Swiss support international probe of Afghan hospital bombing: minister
Swiss Foreign Minister Didier Burkhalter said Thursday his country supported the use of an international commission based in Bern to probe a deadly US air strike on an Afghan hospital.
Doctors Without Borders, which ran the hospital, has called for the Bern-based body to investigate the strike on a hospital in the northern city of Kunduz on October 3, which killed 22 people, including 12 of the medical charity's staff.
Burkhalter told reporters that Switzerland thought using the International Humanitarian Fact-Finding Commission (IHFFC), an independent mechanism created under international law but which has never before been used, was "a good solution".
Switzerland, the caretaker of the Geneva Conventions under which the IHFFC was created, had as secretary to the commission sent letters to the United States and Afghanistan requesting their needed agreement to launch the probe, Burkhalter said.
MSF has condemned the attack as a war crime and insists an independent probe is needed not only to establish the facts of the attack, but also to reaffirm the international laws protecting humanitarian actors in all conflict zones.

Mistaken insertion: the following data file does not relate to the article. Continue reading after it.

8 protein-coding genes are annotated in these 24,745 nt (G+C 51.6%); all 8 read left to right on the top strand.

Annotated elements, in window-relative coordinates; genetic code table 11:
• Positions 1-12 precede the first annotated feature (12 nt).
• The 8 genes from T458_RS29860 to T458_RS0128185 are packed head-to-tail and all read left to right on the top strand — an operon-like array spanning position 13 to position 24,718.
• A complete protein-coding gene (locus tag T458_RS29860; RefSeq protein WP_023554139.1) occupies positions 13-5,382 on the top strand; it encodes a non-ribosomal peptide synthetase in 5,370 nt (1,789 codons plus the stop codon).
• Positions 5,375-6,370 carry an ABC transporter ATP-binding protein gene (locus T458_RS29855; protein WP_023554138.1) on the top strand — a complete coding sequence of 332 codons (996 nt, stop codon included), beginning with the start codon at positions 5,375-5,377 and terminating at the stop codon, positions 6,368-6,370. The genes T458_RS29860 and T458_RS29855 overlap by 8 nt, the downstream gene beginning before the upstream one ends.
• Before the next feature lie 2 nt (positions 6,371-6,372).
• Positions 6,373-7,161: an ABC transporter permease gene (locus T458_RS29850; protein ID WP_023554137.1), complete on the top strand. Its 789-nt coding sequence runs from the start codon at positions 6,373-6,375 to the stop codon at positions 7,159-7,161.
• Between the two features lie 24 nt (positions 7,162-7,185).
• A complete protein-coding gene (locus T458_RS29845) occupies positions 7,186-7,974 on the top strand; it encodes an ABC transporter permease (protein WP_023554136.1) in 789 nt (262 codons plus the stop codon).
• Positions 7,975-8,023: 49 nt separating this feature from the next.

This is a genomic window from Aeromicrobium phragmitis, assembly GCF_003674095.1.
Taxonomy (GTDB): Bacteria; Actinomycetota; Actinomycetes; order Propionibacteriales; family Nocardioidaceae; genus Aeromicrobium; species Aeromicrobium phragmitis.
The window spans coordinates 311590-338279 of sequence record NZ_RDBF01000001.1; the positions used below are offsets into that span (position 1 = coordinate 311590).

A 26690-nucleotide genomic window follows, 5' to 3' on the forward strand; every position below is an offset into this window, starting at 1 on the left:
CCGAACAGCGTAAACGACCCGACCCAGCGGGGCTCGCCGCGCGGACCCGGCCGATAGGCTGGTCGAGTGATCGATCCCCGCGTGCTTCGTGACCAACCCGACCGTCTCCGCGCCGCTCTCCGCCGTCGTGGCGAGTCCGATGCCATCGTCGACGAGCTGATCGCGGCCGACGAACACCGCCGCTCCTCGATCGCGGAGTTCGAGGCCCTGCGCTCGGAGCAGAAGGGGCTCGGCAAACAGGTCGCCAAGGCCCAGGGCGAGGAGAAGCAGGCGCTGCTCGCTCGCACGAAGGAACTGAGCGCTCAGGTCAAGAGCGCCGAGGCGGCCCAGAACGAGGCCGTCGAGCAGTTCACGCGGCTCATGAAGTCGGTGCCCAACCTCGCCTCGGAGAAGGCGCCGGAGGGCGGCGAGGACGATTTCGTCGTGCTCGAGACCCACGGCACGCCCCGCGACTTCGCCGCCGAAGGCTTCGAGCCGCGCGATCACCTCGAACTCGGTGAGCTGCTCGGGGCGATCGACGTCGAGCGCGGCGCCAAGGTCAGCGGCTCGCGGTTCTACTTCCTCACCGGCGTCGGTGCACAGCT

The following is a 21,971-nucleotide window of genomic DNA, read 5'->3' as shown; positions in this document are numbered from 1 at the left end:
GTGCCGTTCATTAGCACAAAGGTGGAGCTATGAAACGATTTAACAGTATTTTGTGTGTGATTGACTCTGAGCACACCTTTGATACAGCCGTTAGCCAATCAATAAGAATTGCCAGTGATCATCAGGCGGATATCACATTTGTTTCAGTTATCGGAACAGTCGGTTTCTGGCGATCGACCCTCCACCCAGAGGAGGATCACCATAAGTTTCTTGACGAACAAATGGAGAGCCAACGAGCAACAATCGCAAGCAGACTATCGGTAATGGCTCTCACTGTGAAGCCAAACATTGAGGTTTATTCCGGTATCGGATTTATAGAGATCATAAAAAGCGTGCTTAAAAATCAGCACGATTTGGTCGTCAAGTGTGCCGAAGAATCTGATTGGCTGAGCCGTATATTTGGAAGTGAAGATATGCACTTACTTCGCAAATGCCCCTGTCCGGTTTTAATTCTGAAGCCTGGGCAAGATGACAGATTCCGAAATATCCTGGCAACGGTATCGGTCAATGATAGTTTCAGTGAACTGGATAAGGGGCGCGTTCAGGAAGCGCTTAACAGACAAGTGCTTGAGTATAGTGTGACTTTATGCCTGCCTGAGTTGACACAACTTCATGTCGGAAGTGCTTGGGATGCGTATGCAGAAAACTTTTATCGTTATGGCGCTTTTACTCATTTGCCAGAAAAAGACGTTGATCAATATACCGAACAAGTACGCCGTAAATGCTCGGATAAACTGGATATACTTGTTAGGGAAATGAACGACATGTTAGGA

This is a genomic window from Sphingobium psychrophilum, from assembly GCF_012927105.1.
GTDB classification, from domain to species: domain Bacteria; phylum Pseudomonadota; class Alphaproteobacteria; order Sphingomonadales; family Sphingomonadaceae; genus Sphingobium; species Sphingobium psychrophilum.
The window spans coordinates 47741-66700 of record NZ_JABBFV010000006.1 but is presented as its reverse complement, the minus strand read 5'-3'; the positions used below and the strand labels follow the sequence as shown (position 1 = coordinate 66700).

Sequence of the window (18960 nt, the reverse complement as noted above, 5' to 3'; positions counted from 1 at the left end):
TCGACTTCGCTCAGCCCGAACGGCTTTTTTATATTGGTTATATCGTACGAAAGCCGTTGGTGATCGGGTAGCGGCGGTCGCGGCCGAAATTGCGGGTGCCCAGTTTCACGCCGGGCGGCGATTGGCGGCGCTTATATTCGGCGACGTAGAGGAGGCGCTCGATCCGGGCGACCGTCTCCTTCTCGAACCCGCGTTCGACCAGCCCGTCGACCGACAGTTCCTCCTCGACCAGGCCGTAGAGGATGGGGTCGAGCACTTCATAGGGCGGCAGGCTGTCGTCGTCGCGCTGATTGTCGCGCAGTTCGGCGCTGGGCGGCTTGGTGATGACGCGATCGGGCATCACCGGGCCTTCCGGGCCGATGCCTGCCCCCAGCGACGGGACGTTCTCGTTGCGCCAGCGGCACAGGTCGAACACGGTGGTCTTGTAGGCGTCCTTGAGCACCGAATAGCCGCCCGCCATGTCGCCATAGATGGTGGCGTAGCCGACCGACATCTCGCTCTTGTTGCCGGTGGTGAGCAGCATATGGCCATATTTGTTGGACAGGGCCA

Speaking at a Geneva conference aimed to prepare next year's World Humanitarian Summit in Istanbul, UN Deputy Secretary Jan Eliasson decried "a growing lack of respect for international humanitarian law."
He warned the world was witnessing a "competition of brutality", not only among terrorist groups but also increasingly governments, who in many cases were doing little to protect civilians in conflict zones.
"This is something that we need to react to," he told the some 900 delegates at the Geneva conference.
Burkhalter also lamented a growing disregard for the global rules aimed at protecting civilians and aid workers in conflicts, pointing out that last year 155 humanitarian workers were killed in ongoing conflicts.
He stressed the importance of an upcoming international conference hosted by the Red Cross in Geneva in December aimed at seeking ways and mechanisms to ensure compliance with the Geneva Conventions.
"In this world, there are constitutional courts, assemblies and mechanisms to ensure respect for just about all principles, except when it comes to international humanitarian law," he told reporters.
"Here you have the most universal of all conventions, and there is no way to ensure they are respected," he said.
"It is not something that will happen by itself. In fact, it is happening less and less," he warned.
© 2015 AFP